Here's the thing--fructose is not found all by itself in nature or even in high fructose corn syrup. So we can't blame fructose for making us feel hungry or for making us fat. High fructose corn syrup's name is misleading; this sweetener that has vastly replaced sucrose (table sugar) in food products is actually a combination of fructose and glucose. It is not simply fructose. It's a sugar just like white table sugar or honey. Fruit, which is also a source of fructose, contains glucose too. You rarely, if ever, find fructose alone. So alone, it just can't be blamed for hunger and weight gain.

So why are so many Americans overweight (70% to be exact)? The primary causes are eating too much, eating the wrong things too often and not exercising enough.

For example, if you drink a "regular" soda, it doesn't matter if it is sweetened with sugar or high fructose corn syrup--you have consumed roughly 140 calories. That means that in order to remain in energy balance to maintain your weight, you must burn these 140 calories. To burn them, you'll need to walk briskly for about a mile. Plus, after drinking a soda, it's likely that you'll be hungry shortly after because your stomach will soon be empty. Sugar is quickly absorbed into your bloodstream and you're body will consequently be asking you for more fuel, aka food. Trade that 140 calorie soda for a small apple and a tablespoon of peanut butter and you'll be satisfied for longer. Not to mention you would have consumed fiber, vitamins, minerals and healthy fats!

Bottom line: It's not the sweetener that's making us hungry or making us eat more. It's what we're eating and how much we're eating in balance with physical activity. It is safe and okay to consume sugars in moderation--of any type. Moderation and balance are the keys. Calories can add up quickly and I'm sorry to say that most of us don't burn the extra calories we take in. And if you're trying to lose weight, you must take in fewer calories than your body needs.

My advice?
  • Make sure that most of your diet is comprised of nutritious foods such as whole grains, fruits, vegetables, low-fat dairy, lean protein and healthy fats. These are foods that serve important functions in your body and will keep you full too.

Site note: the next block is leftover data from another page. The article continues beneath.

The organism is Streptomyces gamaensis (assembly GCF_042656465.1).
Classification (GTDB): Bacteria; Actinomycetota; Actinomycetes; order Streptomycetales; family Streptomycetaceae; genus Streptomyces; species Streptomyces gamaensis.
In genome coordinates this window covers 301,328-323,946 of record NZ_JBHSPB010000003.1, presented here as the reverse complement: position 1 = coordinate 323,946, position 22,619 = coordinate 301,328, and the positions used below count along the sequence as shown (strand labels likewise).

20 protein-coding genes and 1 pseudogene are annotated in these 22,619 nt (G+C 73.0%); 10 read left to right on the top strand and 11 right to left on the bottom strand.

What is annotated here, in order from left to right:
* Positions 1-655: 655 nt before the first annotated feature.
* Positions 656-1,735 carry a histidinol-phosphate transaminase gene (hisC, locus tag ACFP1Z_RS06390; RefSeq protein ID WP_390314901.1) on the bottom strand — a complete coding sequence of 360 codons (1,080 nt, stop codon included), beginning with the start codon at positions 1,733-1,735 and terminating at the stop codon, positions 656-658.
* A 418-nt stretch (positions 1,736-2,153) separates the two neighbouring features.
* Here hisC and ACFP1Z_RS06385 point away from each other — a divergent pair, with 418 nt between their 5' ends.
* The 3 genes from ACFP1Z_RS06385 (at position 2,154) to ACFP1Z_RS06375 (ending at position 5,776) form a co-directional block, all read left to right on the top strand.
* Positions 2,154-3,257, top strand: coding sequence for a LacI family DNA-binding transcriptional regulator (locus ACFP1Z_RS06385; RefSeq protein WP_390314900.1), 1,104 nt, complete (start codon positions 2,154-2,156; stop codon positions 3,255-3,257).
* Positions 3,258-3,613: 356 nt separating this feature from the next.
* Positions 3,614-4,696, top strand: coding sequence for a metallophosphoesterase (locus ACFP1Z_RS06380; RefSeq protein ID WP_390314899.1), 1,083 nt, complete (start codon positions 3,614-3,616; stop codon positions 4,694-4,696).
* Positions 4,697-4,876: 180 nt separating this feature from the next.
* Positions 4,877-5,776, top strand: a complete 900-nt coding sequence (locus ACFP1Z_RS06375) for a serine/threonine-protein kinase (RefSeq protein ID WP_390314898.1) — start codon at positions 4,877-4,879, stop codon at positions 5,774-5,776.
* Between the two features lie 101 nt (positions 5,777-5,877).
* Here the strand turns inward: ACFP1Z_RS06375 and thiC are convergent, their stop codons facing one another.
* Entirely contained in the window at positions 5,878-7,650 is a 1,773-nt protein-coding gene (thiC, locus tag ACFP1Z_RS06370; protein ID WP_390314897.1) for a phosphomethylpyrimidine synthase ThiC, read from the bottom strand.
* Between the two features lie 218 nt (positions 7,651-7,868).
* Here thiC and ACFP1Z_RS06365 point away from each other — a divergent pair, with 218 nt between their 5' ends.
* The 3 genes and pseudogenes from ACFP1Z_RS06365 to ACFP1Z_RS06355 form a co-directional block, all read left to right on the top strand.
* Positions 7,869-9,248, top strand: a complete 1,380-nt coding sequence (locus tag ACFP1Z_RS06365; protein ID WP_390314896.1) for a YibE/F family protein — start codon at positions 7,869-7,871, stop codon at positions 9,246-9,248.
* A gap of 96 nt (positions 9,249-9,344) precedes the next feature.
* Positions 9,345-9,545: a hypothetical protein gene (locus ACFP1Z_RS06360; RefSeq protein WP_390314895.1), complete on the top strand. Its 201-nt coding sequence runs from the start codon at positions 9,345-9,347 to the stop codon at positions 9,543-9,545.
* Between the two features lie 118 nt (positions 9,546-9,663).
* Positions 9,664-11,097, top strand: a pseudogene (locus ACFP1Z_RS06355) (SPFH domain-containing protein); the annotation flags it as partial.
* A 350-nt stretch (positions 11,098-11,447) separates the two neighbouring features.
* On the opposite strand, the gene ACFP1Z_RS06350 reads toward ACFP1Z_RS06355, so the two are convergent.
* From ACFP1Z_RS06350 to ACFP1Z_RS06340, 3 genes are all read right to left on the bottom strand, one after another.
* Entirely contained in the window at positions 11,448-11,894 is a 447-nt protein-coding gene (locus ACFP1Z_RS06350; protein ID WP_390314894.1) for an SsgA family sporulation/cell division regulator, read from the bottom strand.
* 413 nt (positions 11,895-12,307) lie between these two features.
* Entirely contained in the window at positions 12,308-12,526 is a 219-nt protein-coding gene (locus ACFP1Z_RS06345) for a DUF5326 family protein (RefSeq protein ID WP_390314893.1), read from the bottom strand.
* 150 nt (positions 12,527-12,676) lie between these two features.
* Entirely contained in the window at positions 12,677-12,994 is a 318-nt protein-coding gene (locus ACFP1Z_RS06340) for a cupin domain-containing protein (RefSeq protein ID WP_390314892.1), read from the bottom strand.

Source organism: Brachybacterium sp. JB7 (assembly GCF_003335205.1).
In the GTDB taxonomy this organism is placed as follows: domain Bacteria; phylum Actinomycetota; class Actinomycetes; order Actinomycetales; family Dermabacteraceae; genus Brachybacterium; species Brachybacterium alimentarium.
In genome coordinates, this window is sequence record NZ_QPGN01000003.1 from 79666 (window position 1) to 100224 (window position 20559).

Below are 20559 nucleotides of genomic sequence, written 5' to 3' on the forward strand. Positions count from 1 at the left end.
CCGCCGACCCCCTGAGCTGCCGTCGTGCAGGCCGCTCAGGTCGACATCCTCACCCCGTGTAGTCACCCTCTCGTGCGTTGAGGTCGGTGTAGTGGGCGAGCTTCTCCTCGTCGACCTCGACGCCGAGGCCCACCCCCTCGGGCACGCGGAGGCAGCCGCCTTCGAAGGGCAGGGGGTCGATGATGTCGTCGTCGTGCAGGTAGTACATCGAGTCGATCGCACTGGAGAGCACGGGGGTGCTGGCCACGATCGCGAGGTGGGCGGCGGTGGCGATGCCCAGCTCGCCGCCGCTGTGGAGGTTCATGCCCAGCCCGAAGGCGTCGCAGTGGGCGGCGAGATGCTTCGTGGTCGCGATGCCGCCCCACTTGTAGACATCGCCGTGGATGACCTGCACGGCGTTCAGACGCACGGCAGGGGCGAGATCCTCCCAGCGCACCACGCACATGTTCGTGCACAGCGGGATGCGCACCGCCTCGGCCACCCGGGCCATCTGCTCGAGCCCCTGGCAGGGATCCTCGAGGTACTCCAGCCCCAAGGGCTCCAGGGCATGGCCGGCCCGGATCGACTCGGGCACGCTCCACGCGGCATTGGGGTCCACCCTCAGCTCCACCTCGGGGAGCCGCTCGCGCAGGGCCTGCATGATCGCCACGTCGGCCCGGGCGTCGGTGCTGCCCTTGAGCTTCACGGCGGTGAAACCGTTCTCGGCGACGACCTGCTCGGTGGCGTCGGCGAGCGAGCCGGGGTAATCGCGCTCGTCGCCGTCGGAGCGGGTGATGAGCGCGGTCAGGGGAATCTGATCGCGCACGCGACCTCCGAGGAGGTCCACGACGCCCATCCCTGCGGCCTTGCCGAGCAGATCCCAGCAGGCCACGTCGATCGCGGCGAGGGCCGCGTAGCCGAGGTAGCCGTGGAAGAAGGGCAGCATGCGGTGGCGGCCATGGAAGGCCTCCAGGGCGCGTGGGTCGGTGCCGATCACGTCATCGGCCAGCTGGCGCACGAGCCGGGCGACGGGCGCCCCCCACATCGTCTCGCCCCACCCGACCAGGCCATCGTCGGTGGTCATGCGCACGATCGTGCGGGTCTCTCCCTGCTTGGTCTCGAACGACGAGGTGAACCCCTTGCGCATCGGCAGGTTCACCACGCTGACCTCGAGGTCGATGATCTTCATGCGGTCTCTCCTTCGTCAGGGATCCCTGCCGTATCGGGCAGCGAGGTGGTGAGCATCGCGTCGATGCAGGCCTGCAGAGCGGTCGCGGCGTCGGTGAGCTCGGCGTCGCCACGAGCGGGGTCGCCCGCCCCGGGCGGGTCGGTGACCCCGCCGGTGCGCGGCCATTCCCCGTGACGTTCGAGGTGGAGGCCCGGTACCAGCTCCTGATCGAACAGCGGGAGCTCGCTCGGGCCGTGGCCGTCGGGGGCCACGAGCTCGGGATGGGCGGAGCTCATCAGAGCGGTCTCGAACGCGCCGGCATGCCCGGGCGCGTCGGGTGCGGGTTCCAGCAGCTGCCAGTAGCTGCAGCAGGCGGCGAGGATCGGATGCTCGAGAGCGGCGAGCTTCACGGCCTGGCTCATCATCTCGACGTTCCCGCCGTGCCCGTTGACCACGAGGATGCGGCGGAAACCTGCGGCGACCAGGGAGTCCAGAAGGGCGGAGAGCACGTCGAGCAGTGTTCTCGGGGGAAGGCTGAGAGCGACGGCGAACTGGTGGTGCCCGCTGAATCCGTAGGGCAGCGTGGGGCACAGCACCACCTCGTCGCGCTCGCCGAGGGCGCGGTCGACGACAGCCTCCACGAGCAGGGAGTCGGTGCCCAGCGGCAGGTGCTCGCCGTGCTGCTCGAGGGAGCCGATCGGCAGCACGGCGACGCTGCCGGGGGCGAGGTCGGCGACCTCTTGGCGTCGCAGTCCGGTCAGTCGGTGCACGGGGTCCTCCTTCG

• Swap sugar-sweetened beverages for calorie-free beverages when possible.
  • Limit your intake of sweets, candy and desserts (including products that are made with a lot of added sugar).
  • If you do consume added sugars or extra calories, eliminate something else from your diet that day and/or go out and get some exercise!
  • See a Registered Dietitian. We're experts in nutrition and can formulate a meal plan that will meet your needs while supporting you along the way.
Photo: FreeDigitalPhotos.net

Tuesday, January 15, 2013

Product Review: Chobani Greek Yogurt

Recently, Chobani shipped me some of their newest blended Greek yogurt flavors to sample. (They also sponsored a contest on my blog, in case you missed it, and my winner got six containers too! Congrats!) I was very grateful for these samples since I LOVE Greek yogurt. I eat it every day. There are many reasons, as you'll read below, that Chobani is now one of my favorite Greek yogurts (along with Trader Joe's and Fage brands). Here are my thoughts:

Blueberry Blended Chobani
All yogurts provide fantastic nutritional benefits, so most of all the taste wins it for me.

I'm very picky about the texture of yogurt. As you probably also know, it's not always the same between brands. I love the creamy, thick and smooth texture of Chobani's yogurts, both the non-fat (0%) and low-fat (2%) varieties. I also love the plentiful chunks of fruit mixed into this blended line of flavors. They don't skimp on that and it makes each bite seem homemade. Some people may not like chunks of fruit in their yogurt, but they're a must for me!

The flavor combinations are scrumptious. My favorites were peach, pineapple and black cherry. They're awesome because you can taste the real fruit flavors, just as if you had made it yourself. Forget artificial flavors. These were an absolutely delicious treat to my taste buds--an indulgent, satisfying and healthy alternative to dessert that I enjoyed nearly every single day. I was able to sample the following flavors and surprisingly the Vanilla Chocolate Chunk was the only one I didn't really care for: